It has been ten months since the Federal Reserve last increased interest rates. This break in rate hikes comes after a 17-month period during which the central bank raised interest rates by a significant 5.00%. This aggressive campaign marked one of the fastest rate hikes in decades, but the focus is now shifting towards potential interest rate cuts as the central bank gears up for its next policy move.

Anticipated rate cuts have been on the horizon, with investors initially expecting the Federal Reserve to begin cutting interest rates in March 2024. However, March has come and gone without any interest rate adjustments. What could be holding the Federal Reserve back from making these cuts? The answer lies in inflation and employment data.

The Federal Reserve operates with two primary goals in mind: price stability and full employment. Price stability entails maintaining low and stable inflation rates, while full employment indicates economic conditions conducive to generating new jobs and keeping unemployment levels low. One of the tools the Federal Reserve wields to achieve these objectives is through interest rate adjustments. Rate hikes are typically used to combat inflation, while rate cuts are employed to stimulate the economy in times of rising unemployment.

Throughout the recent 17-month tightening cycle, the Federal Reserve concentrated on curbing inflation. However, as inflation subsided, the central bank's focus pivoted towards its employment target. Initial concerns regarding higher unemployment rates due to increased interest rates were mitigated by this year's data, prompting a reevaluation of priorities. While inflation proved to be higher than anticipated in the first quarter, the unemployment rate continued to hover below 4%, giving the Federal Reserve more leeway to address inflation concerns.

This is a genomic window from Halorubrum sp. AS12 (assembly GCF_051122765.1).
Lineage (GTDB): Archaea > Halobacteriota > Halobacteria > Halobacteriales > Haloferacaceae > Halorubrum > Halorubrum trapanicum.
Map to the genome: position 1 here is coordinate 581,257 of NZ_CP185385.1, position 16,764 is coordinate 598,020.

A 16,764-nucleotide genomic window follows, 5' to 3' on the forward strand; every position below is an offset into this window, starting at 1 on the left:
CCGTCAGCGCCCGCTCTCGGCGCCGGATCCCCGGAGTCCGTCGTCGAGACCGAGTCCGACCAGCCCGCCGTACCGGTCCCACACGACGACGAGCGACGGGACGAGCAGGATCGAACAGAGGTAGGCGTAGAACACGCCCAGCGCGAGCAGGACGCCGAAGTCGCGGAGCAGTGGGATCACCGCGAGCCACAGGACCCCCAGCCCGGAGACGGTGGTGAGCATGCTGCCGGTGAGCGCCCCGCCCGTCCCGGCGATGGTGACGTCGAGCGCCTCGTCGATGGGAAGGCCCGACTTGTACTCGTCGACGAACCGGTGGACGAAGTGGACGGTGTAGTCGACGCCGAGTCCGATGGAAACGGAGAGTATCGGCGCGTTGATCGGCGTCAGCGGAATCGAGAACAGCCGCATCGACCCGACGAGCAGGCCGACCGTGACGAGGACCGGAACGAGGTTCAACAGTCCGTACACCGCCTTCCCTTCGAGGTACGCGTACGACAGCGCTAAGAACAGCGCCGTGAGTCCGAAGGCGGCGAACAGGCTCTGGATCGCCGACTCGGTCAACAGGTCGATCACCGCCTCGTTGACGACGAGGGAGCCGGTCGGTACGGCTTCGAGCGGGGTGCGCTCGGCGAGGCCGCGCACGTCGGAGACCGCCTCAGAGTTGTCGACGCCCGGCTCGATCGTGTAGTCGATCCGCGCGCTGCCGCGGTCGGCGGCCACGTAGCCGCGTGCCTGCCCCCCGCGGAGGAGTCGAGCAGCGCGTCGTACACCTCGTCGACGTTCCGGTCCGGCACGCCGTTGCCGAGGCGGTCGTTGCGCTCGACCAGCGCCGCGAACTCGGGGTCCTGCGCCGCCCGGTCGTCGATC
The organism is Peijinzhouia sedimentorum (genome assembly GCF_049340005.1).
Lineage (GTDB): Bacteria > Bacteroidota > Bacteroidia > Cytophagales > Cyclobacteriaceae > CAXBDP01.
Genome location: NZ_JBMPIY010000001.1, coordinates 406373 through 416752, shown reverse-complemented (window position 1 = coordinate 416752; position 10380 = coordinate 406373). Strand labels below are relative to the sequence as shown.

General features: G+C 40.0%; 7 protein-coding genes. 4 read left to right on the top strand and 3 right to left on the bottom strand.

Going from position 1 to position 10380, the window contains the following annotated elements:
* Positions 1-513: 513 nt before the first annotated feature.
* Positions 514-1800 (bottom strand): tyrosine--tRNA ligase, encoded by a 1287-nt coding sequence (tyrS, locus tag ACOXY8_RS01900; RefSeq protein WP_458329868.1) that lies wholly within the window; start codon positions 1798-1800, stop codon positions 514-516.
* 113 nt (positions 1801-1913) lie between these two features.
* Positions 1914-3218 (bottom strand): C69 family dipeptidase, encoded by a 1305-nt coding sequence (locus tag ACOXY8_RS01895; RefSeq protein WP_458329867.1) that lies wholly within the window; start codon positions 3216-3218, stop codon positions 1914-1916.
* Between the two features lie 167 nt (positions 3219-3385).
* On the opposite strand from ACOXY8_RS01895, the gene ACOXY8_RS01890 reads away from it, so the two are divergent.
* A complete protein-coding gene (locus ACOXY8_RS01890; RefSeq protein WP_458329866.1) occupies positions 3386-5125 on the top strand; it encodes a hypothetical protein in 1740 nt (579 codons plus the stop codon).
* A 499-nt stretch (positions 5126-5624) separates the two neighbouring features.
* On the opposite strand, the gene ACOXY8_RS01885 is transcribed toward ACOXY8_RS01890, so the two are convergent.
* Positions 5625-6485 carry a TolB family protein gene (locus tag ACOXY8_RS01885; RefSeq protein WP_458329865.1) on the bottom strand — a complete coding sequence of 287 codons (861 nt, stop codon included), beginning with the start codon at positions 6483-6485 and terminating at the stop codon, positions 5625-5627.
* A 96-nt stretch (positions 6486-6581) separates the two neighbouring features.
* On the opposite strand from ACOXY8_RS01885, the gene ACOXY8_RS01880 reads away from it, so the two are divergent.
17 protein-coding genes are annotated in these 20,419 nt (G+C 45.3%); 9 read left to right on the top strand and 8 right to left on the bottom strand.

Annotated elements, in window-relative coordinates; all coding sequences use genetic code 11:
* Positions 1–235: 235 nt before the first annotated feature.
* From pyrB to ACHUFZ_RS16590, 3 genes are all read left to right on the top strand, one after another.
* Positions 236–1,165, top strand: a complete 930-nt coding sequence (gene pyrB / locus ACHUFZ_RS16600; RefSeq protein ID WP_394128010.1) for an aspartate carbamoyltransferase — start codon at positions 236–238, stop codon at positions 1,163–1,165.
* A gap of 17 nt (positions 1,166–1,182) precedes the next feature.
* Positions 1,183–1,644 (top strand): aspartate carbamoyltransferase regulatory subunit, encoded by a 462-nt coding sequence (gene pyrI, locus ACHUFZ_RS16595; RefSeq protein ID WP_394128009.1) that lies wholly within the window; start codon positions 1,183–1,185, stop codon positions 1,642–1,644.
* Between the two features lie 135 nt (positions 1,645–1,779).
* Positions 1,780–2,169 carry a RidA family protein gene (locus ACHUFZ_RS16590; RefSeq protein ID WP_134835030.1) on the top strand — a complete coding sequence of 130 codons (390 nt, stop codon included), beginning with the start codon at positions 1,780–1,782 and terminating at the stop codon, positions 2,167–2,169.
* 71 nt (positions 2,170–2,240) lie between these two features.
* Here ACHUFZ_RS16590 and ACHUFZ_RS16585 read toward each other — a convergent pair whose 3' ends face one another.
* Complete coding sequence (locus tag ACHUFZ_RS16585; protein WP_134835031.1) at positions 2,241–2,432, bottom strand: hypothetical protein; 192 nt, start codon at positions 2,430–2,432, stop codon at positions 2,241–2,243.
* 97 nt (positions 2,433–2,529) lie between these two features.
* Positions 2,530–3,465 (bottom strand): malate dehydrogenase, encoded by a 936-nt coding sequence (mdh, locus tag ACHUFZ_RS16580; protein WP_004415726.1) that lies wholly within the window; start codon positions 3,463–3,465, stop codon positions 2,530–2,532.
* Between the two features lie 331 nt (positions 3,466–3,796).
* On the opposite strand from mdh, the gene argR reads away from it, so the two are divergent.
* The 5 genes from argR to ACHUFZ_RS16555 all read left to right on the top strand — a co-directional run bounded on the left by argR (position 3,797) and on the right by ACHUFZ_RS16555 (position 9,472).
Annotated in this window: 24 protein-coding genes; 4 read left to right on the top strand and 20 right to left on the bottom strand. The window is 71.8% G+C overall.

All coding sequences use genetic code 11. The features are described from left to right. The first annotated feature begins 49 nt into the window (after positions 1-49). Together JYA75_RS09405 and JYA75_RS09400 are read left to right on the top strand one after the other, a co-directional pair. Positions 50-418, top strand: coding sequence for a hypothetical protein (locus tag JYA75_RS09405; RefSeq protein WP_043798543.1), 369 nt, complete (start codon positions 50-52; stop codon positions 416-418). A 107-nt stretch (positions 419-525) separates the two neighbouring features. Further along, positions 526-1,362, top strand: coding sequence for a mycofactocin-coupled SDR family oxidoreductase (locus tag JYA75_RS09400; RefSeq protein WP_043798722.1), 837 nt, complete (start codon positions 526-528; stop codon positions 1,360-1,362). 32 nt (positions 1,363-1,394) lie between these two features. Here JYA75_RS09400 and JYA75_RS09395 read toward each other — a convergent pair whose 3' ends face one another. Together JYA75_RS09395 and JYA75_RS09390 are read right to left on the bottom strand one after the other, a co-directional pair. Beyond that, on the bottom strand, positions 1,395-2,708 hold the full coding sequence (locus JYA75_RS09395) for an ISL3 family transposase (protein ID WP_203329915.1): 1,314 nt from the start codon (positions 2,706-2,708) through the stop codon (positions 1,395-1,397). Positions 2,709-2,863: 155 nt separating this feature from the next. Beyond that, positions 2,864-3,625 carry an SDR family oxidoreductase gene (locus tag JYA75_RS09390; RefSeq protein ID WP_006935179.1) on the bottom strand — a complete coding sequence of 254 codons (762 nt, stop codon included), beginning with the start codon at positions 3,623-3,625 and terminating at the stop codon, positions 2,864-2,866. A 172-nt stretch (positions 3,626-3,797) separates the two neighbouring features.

As the market observed a slowdown in inflation progress, the expected timing for the first rate cut was pushed back. Investor projections now point towards a single rate cut in 2024, a significant drop from the six anticipated cuts at the year's start (shown in Figure 1). The first rate cut is not anticipated until the fourth quarter. If the market's predictions hold true and the Federal Reserve refrains from cutting rates until December, a span of 17 months will have passed between the last hike and the inaugural cut.

Comparing this to historical patterns, the current 10-month pause is notably longer than the average duration of previous cycles. Looking back at past tightening cycles, the periods between the last rate hike and the first cut varied. Looking at Figure 2, these "pause periods" ranged from four months in 1989 to as lengthy as 18 months in 1997 and 2006, situating the current 10-month pause well within the historical context. While the current hiatus is longer than expected, historical trends suggest that it is not entirely unprecedented.



Figure 1 Source: CME, Federal Reserve via Brookstone. Data from March 2019 to May 2024. 

Figure 2 Source: Federal Reserve via Brookstone. Data from February 1989 to May 2024. 

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